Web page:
Delivering IT solutions in 2015 can no longer be a matter of creating a fat set of design documents, throwing this over to the developers to build, for them to then throw over the fence for operations to run. Actually, that was never the right way – but we know better now, right?
Digital Transformation is the objective of many large companies, but truly this is a Digital Revolution for most of them. For the CIOs and CTOs this is too often focused on the technology and their annual budget. This misses out the importance of cultural and structural changes that are required to implement an effective long-term delivery and operational model. That is organisational level change, not IT change.
In 15 years I’ve seen the delivery of IT industries change from on-premise, to application service provision, to managed services, platform as a service and hybrid cloud. At the same time, we’ve moved through the ‘proven‘ waterfall methodology, through extreme programming and settled nicely on Agile. Disconnected from most of this is the business – who still see IT as running late, over budget and not actually delivering the value that they need.
Within the remit of IT, I see three core elements that make a huge difference in helping to deliver better: Automation, Cloud Adoption and Change Management.
Automation, in the sense that I’m advocating, is largely encapsulated in a DevOps culture of delivery. A culture, not a role.
A DevOps culture looks to deliver an integrated design through to operation solution. It also recognises that digital solutions are rarely ‘finished’; websites need updating, systems need to integrate with third parties, the business needs new functionality to match market trends and changes.
Automation features highly in this delivery culture, where manually completing repetitive tasks is risky and costly – more in terms of opportunity cost than in salaries. Tooling these days also means that automation is much more than testing. With infrastructure as code, you can now have self-healing, auto-scaling, on-demand systems.
Get smart people to work on tough problems, leave the handle cranking to a script wherever possible.
The much hyped ‘cloud’ is more than just a space to deploy your applications. Over the past few years many enterprise solutions have been built in the cloud. This allows you to better deliver core systems outside of your legacy applications.
Salesforce is one of the most obvious examples. As a CRM and Service Management platform, it provides a compelling alternative to almost any other bespoke or legacy system.
However the cloud also offers more in the way of how we, as IT, can deliver better. With elements like cloud based code control, build management, backlog management and global load testing, most with on-demand payment plans, you get to utilise the very best solutions that deliver greatest ongoing value.
Broadband speeds mean that we’re even taking our desktop environments to the cloud more and more. Microsoft, Adobe and Google all offer browser-based subscriptions for their key products – no longer just limited to email.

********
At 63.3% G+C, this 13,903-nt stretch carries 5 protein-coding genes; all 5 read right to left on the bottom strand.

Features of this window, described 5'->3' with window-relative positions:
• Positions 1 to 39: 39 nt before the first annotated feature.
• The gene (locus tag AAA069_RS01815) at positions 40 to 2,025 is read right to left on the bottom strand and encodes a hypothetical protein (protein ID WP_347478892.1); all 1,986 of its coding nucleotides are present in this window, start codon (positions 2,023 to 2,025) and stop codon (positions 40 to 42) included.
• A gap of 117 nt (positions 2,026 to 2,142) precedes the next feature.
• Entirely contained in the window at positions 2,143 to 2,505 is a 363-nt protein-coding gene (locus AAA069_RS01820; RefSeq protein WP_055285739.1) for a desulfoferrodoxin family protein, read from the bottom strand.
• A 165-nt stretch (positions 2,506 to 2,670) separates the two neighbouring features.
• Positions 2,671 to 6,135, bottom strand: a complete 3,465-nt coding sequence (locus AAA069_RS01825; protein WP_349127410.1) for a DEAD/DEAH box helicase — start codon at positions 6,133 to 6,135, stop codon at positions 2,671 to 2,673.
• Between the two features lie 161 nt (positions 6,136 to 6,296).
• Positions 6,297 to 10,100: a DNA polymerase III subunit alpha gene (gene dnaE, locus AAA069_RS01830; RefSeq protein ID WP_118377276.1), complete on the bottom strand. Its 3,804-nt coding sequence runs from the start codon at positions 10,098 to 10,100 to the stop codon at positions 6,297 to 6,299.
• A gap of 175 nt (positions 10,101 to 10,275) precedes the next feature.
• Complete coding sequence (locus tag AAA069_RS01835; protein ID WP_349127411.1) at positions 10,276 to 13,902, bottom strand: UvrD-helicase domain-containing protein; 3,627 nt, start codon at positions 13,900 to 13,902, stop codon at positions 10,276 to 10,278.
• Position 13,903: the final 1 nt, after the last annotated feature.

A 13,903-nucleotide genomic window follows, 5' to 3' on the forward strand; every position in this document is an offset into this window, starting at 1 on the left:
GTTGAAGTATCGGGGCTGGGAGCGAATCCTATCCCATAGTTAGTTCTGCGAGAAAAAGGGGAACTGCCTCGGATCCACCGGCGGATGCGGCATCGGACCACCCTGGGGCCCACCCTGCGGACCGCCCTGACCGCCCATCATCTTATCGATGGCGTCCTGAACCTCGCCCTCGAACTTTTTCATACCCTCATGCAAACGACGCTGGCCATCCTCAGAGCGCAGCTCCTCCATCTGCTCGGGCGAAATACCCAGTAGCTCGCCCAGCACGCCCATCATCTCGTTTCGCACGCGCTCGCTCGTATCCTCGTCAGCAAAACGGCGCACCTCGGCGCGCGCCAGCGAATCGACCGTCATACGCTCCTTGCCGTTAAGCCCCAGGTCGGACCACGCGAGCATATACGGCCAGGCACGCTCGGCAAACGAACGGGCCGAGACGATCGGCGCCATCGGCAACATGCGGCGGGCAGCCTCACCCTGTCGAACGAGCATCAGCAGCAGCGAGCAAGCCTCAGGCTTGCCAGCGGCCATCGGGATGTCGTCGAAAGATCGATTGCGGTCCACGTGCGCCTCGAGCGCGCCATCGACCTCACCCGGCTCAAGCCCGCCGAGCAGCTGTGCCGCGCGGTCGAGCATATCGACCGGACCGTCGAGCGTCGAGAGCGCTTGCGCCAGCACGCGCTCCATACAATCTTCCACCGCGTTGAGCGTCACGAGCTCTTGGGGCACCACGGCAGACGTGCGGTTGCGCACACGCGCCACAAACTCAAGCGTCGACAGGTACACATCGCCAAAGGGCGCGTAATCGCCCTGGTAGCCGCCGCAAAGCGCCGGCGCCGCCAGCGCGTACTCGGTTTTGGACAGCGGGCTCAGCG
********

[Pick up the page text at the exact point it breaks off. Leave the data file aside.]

Cloud storage is also much more than the place that you keep your system databases and archives (although with things like AWS’s Glacier that can be crazy cheap). Instead most people now have a Dropbox, GDrive or similar service which forms as much a part of their desktop environment as their C drive.
Putting everything in the cloud makes it so much more convenient – not only to access wherever you are, but also to interact at a business level with your suppliers, partners and customers.
Where is management in all of this? Agile doesn’t even recognise the role of Project Manager in a delivery, favouring self organising teams – does that mean that senior management no longer has a place in delivery?
I’d argue that the role of Project Manager is largely redundant for smaller deliveries – where the business and IT teams are fully committed to an Agile way of working. The Product Owner leads on the ‘what’, ‘why’ and ‘when’, whilst a multi-functional delivery team lead on the ‘how’.
For larger programmes, I am yet to see how this can be delivered without formal management. That isn’t to imply this is the sort of ‘management’ that tells clever teams what to do, but rather runs communication, prioritisation and stakeholder engagement across a span of projects.
This Programme Manager then becomes an agent of change management and communication. Their responsibility is to set and manage the expectations of what it means to deliver in a digital world – to development teams who are often in the details of their specific delivery and to the business stakeholders who are often siloed in their domain of delivery.
IT sits at the heart of most modern companies of any size. As such, we need to know which projects are running, how they fit into an existing IT landscape and how they will fit into the future IT landscape.
Product owners continue to represent their business areas, whilst the Programme Manager looks at the entirety of the IT investment with a healthy detachment from any single business interest.
To my mind, this means that you should ideally have a Programme Manager who is able to sit with the business and provides input into the overall business strategy to best align IT spend. This aims to ensure that delivery isn’t just servicing the loudest stakeholder’s demands.